The patient rapidly developed severe rhabdomyolysis associated with rosuvastatin therapy while suffering from acute renal failure. Although we were not able to obtain rosuvastatin plasma levels, even without such data, according to a standard semiquantitative causality assessment, rosuvastatin can be classified as the ‘probable’ cause of rhabdomyolysis in our patient.6 Alternatively, one can approach this case with a ‘causal pie’ model, according to which a multitude of environmental and genetic component causes interact with each other and jointly act as a sufficient cause of disease.7 8 Risk factors for statin-induced myopathy have been reported,3–5 and several of these can indeed be identified in our patient and are presented in a causal pie model of statin-induced rhabdomyolysis (figure 2). While some are ‘static’ such as the pharmacokinetic properties of the statin or the patient’s genetics, others such as renal function, co-medication with potential pharmacodynamic or pharmacokinetic interactions and co-morbidities may change acutely, especially in the setting of an ICU.

Figure 2

Relevance and effects of risk factors for rosuvastatin-induced myopathy in the presented case.

Rosuvastatin is primarily (about 90%) eliminated unchanged via the bile involving OATB1B1 and BCRP transporters but, in contrast to other statins, it is not prone to interactions via CYP450 enzymes and partially (about 10%) eliminated via the kidneys.4 The latter may be the reason for its classification as having a low risk of myotoxicity, even in the presence of a SLCO1B1 variant with decreased OATB1B1 function.9 10 However, rosuvastatin-induced severe myotoxicity has previously been reported11 and, in our patient, both elimination pathways—hepatic and renal—were likely impaired due to cardiac tamponade with resulting congestive liver disease and acute-on-chronic renal failure. Under these circumstances, the ‘normal’ elimination half-life of rosuvastatin of 19 hours may have been much longer, leading to accumulation with a peak after >3 half-lives, compatible with the observed delayed increase in CK. Indeed, severe renal impairment is expected to result on average in about a threefold higher exposure (AUC and Cmax) to rosuvastatin,12 and the SLCO1B1 variant, old age and tissue hypoxia in multiorgan failure were additional relevant risk factors for increased exposure and rhabdomyolysis in this case.4 As an add-on, subsequent renal failure turns into a vicious cycle with further impairment of rosuvastatin elimination and increased toxicity.

Moreover, a recent comprehensive study provides evidence that pharmacogenetic variants significantly contribute to the large interindividual variation in a patient’s rosuvastatin pharmacokinetics.13 We postulate that our patient had an unfavourable genetic predisposition which, together with his acute renal failure, were the principal causes for the rapid onset of severe rhabdomyolysis.

Such a multicausal view has direct implications for the prevention and clinical management of statin-induced myopathy. Due to the distinct pharmacokinetic and interaction profile of different statins, the risk of statin-induced myotoxicity requires a personalised evaluation including the type of statin, individual co-medication and co-morbidities and, if available, information on SLCO1B1 and other relevant genes.

In our case, a proactive drug safety check by a clinical pharmacist first detected the increased risk of myotoxicity associated with rosuvastatin in this patient with acute renal failure. For that purpose, we recommend the routine use of detailed tables in the literature that compare the profiles and impact of different risk factors for different statins. They can guide the selection and dosing of the most suitable statin in individual patients and situations.4 14 Furthermore, we have previously shown that automated electronic clinical decision support system algorithms can effectively identify and correct inappropriate prescriptions related to renal failure,15 and we now aim to develop and implement specialised algorithms that can also identify multiple risk factors for myotoxicity in hospitalised patients with statin therapy. Such proactive drug safety measures may identify patients at high risk for statin-induced myopathy and therefore prevent comparable cases of myotoxicity in the future.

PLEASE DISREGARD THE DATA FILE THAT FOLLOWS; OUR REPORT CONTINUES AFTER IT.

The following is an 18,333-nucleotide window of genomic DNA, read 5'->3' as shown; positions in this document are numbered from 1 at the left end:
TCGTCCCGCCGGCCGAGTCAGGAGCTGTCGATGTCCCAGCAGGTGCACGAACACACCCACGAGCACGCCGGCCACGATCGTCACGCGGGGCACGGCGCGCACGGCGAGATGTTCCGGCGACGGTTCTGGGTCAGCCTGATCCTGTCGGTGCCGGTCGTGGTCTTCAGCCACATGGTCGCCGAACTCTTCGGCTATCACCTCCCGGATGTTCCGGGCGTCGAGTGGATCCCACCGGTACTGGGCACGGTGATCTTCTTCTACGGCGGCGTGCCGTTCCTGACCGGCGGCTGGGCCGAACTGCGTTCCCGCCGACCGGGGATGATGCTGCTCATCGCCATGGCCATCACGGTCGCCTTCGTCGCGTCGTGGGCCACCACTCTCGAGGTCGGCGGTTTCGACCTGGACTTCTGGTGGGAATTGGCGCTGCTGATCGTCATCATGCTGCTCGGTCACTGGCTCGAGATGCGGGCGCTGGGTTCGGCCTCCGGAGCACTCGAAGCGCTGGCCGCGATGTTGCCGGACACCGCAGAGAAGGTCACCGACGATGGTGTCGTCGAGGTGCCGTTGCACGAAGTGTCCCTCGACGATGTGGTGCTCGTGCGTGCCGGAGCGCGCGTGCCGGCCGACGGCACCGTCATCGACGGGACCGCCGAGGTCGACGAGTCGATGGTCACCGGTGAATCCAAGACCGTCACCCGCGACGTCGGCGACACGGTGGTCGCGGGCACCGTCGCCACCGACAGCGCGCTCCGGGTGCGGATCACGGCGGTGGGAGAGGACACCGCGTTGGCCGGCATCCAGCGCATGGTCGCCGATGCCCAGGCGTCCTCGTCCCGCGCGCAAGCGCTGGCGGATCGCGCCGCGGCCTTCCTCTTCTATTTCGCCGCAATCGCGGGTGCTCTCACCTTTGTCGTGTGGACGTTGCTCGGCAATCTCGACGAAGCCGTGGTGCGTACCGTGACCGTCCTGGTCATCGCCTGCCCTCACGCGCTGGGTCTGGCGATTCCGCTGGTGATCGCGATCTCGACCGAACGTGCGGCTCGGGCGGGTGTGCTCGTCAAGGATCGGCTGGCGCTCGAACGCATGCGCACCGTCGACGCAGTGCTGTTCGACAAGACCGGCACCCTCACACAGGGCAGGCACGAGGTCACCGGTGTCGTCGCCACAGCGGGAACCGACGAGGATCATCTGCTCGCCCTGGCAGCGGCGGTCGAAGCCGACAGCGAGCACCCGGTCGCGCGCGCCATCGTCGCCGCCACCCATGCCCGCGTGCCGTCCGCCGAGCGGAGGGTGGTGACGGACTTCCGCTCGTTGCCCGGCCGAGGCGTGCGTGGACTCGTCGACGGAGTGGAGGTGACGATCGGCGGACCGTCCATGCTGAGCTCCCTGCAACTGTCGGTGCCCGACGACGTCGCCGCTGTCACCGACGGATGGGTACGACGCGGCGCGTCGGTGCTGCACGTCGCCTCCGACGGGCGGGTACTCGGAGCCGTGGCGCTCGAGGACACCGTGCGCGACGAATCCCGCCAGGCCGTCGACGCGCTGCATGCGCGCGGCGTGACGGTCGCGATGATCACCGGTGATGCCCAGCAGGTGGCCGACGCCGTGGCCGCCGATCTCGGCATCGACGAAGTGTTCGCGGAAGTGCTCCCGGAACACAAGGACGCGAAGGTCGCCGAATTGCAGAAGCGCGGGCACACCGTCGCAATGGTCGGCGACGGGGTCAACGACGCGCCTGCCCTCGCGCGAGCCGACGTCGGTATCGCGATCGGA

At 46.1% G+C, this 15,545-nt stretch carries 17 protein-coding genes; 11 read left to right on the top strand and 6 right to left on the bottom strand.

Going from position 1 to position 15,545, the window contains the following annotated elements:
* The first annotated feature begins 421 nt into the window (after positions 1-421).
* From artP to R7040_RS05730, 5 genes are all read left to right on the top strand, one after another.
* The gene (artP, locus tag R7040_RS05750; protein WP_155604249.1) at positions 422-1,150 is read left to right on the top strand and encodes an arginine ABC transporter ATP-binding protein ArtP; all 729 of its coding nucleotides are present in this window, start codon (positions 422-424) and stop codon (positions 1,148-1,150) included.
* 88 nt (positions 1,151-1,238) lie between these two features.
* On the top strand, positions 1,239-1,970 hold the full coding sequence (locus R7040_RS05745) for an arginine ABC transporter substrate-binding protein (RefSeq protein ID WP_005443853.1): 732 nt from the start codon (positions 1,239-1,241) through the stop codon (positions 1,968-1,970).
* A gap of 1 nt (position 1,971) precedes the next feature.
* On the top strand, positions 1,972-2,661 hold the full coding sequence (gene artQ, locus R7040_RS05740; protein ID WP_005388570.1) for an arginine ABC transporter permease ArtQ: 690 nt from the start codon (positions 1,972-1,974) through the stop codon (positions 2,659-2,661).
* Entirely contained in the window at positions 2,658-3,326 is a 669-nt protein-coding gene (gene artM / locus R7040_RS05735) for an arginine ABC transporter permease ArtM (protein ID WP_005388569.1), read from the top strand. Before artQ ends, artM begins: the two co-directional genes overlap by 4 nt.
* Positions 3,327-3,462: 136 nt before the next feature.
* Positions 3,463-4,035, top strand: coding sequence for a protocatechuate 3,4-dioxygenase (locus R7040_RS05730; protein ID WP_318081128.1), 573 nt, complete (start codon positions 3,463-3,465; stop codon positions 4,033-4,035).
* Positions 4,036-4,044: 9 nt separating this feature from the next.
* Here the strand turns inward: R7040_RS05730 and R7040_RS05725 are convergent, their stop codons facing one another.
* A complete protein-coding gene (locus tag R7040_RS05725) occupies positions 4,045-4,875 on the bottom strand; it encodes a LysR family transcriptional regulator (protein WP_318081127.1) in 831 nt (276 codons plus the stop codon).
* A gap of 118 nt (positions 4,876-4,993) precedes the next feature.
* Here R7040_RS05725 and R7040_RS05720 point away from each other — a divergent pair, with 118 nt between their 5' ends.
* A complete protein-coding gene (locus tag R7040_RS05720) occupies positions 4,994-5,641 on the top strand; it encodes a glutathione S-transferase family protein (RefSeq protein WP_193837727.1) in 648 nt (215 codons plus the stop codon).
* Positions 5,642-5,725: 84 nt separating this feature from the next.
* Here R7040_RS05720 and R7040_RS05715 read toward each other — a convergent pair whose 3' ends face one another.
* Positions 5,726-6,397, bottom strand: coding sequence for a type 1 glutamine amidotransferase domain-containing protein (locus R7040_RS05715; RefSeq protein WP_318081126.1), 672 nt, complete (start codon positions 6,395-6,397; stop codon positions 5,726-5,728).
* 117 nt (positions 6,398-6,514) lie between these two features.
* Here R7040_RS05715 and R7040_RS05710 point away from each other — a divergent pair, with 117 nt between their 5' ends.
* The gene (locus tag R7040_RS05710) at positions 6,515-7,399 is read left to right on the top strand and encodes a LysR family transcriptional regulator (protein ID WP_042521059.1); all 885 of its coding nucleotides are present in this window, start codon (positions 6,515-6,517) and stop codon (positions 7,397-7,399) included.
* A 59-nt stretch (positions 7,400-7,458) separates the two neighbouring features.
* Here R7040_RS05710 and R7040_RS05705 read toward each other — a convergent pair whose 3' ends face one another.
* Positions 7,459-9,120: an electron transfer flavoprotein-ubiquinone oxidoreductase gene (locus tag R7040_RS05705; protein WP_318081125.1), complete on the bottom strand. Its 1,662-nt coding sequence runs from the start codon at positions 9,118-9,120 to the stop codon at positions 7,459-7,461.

Learning points

  • Statin-induced rhabdomyolysis is a rare but severe adverse drug reaction with multiple static and dynamic risk factors. If a new dynamic risk factor—that is, acute renal failure—is added, rhabdomyolysis can develop rapidly, even in patients with previously well-tolerated statin therapy.

  • SLCO1B1 pharmacogenetics (analysis for heterozygous or homozygous non-functional genetic variants) without other risk factors have a low predictive value for statin-induced myotoxicity. However, with a better understanding of the significance of certain pharmacogenetic variants, they are recognised to play an important causal role as part of a sufficient component set of environmental and genetic causes in individual patients.

  • We advocate a systematic evaluation of static and dynamic risk factors for statin-induced myopathy in high-risk settings, and a consideration of the distinct pharmacokinetic profiles of different statins. Such an approach can then guide individualised selection and dosing of the most suitable statin for each patient and thereby reduce the risk of statin-induced myopathy.

Data availability statement

All data relevant to the study are included in the article.

Ethics statements

Patient consent for publication

Ethics approval

This is a case report and consent from the patient’s next of kin was obtained after the occurrence of the adverse event.


The authors thank Samuel Krebs for compiling information on the pharmacokinetics of rosuvastatin in patients with renal impairment.



  • Contributors RL and MP are the principal treating physicians on the ICU and provided content regarding the patient’s clinical course, interpretation of the laboratory data and the muscle biopsy. AS was the nephrologist in charge of the patient on the normal ward. SR was the initiator for the pharmacogenetic testing and interpretation of these results and provided the pharmacovigilance context and the multicausal view. DFN is guarantor, wrote the first draft, drew the figures, and came up with the concept for implementing automated alerts for the prevention of similar rosuvastatin-related cases of myotoxicity in patients with renal impairment.

  • Funding The authors have not declared a specific grant for this research from any funding agency in the public, commercial or not-for-profit sectors.

  • Competing interests None declared.

  • Provenance and peer review Not commissioned; externally peer reviewed.